Modemachines SID Groovebox


#21

yeah it sounds nice, especially for basses and weird sounds… but it’s nice to imagine what it could have been, you know, in an alternate reality :slight_smile:


#22

The SammichSid needs a Shruthi-1 user interface… I love how it sounds but everytim i want to use i have to really think how it works…


#23

@shiftr I’ve not got further than flipping through the presets, to be honest. Have you tried the Ctrlr editor TK made for it? I keep meaning to, but haven’t got around to it.

a|x


#24

>Wow, well, he had a long way to go, given he only got as far as 3 (or 1 3-osc voice, depending how >you view the single filter).

Read the book “Commodore, a company on the edge”, you will be amazed they managed to produce the things they did given how they were treated by Jack Tramiel. They also worked very hard, at times 36 hours straight, sleeping in the office. Tramiel promised bonuses and all sorts of rewards but never gave them out.

Bob Yannes wanted a common oscillator design with 32 voices. I imagine it must be some trick like on the Poly Moog (divide down?). Given he was designing a sound chip for a home computer I think he did quite well. He never got anywhere near enough time to do what he wanted, so in the end had to duplicate the oscillator three times on the chip, which is why they take so much room on the die.


#25

@shiftr: yeah really! The interface plain sucks at best… there’s a lot of power in there, expecially in the mod matrix, but you have to do most of the editing with one encoder, which makes editing a pain in the ass. The CTRLR editor makes it easier, but CTRLR is still a bit buggy…
The best thing would be to build a full control interface for the sammich (by adding the relative MIDIbox modules)… but then you have to dive into MIDIbox hacking territory :smiley:

@6581punk: you know quite a lot about composers and instrument designers! Yeah I heard the story about the SID people getting used by Commodore. I think you can still hear that it was built by people who really had it in themselves! I mean which computer sound chip from the 80 gives you an analogue filter, 3 oscillators, different waveforms and all the rest the SID has to offer?


#26

>>@6581punk: you know quite a lot about composers and instrument designers!

More about the C64 than anything. It was my first computer and I have too much time to reminisce and find out more about it, given how I have a healthy scepticism of most modern things :slight_smile:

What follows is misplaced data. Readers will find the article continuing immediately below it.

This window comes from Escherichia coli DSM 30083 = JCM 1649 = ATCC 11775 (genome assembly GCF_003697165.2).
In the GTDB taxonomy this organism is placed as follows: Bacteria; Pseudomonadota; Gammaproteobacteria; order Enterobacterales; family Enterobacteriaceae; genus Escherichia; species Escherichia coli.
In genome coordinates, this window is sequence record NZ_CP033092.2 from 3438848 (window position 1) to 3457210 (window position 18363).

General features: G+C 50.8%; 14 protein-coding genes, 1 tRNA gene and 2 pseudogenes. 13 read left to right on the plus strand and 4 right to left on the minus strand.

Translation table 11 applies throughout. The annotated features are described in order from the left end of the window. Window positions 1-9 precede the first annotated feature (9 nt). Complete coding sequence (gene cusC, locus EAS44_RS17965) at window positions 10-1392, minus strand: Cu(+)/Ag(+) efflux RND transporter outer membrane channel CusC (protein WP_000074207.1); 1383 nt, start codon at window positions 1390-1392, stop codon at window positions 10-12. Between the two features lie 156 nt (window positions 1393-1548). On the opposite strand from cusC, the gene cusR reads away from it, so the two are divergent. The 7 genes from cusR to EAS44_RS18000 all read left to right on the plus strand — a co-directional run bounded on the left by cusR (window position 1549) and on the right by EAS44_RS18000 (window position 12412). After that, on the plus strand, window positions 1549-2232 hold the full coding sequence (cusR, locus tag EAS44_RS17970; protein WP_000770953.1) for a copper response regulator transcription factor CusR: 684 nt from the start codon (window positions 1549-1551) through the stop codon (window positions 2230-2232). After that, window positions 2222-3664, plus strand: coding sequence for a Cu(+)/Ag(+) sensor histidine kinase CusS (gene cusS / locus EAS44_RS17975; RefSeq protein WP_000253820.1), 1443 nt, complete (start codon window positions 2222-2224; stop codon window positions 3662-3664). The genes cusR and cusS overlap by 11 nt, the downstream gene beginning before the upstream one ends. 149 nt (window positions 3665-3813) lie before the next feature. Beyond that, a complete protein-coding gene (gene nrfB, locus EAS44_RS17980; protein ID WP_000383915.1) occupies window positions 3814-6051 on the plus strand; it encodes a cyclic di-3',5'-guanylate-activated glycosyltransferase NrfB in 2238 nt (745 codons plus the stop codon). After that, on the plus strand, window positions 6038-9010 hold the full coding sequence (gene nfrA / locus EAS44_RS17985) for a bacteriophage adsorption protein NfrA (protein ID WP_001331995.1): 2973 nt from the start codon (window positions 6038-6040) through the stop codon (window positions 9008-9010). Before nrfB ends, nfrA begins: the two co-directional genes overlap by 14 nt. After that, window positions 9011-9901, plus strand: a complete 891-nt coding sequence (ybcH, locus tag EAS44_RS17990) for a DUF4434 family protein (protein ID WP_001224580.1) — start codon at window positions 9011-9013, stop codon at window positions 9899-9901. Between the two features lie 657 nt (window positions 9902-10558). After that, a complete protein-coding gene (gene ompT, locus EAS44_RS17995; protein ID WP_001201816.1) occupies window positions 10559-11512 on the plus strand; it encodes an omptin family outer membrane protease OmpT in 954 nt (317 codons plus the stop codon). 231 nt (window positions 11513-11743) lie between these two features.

#27

@rumpelfilter: If you make a full control surface for the Sammich SID you have a functional copy of the big bad MB-6582 with a pair of SIDs. But, then you might as well get the real deal and just start building it. You can then add 6 more SID chips for the full ensemble experience :smiley:


#28

yes :slight_smile: and in this case there’s full assembly instructions available too. step by step.


#29

yeah I know. Belive me I have considered this a thousand times! But well… hmm… for now I’ll stick with my basic Sammich. :slight_smile:

@6581punk: I thought the 6581 in the nickname was just random numbers :smiley: Anyway I prefer the 8580 hihi :slight_smile:
Actually I never had a C64, I didn’t have a computer at all, I had to go to a friend’s place, whos father had a computer store and he had them all: the Amiga, the c64 and even some old things like the ZX Spectrum.
Anyway I agree with you sceptiscism for modern things and I know what I’m talking about because I use them a lot. I have been working as a PC service man, going into offices and repairing broken computers for some time… that’s when I started to hate modern computers.


#30

I have a SIDStation which is 6581 based, a MB6582 with 4 8580 SIDs and a SammichSID with 2 x 8580s. The 6581 is a noisy brute but some prefer its distortion.

I have a collection of a few old computers, Atari 800, Sinclair QL, Texas Instruments TI 99/4a, Spectrum, C128, a few Amigas and about 5 C64s.


#31

I’d love to come by for a visit… hmm, a bit too far for now.


#32

Oh wow. A TI 99/4a owned by a friend was the first computer I did anything musical with. I was about 10 years old and said musical endeavour consisted of a succession of Basic PLAY (?) statements with no control flow whatsoever :wink: A different friend had a C64, and it was in fact he who now turned me onto the Shruthi.

Our local public library had this wonderfully in-depth book on making music with the C64; I recall reading it but not having access to one at the time to try anything out. The Beatles song “When I’m 64”, and (if memory serves) one of the pieces from “Pictures at an exhibition” featured heavily in it.

Hmm, come to think of it, the TI 99/4a guy’s dad ended up in jail for running an investment scam and robbing little old ladies, so I evidently cut my teeth on the wages of sin.


#33

i couldn’t get the ctrlr editor working properly, and gave up on my sammichSID.

IMO, a really good and easy to build editor solution is the renoise tool guru. someone has even built a shruthi editor in it. it’s also rock solid.

http://www.renoise.com/tools/guru


#34

The poor TI 99/4a was a victim of Jack Tramiel’s “business is war” mantra. He dropped the price of the Vic 20 so much that TI exited the home computer market, they were already making a loss on each one to try to compete. It was revenge for the calculator wars where Commodore and Ti had gone head to head previously.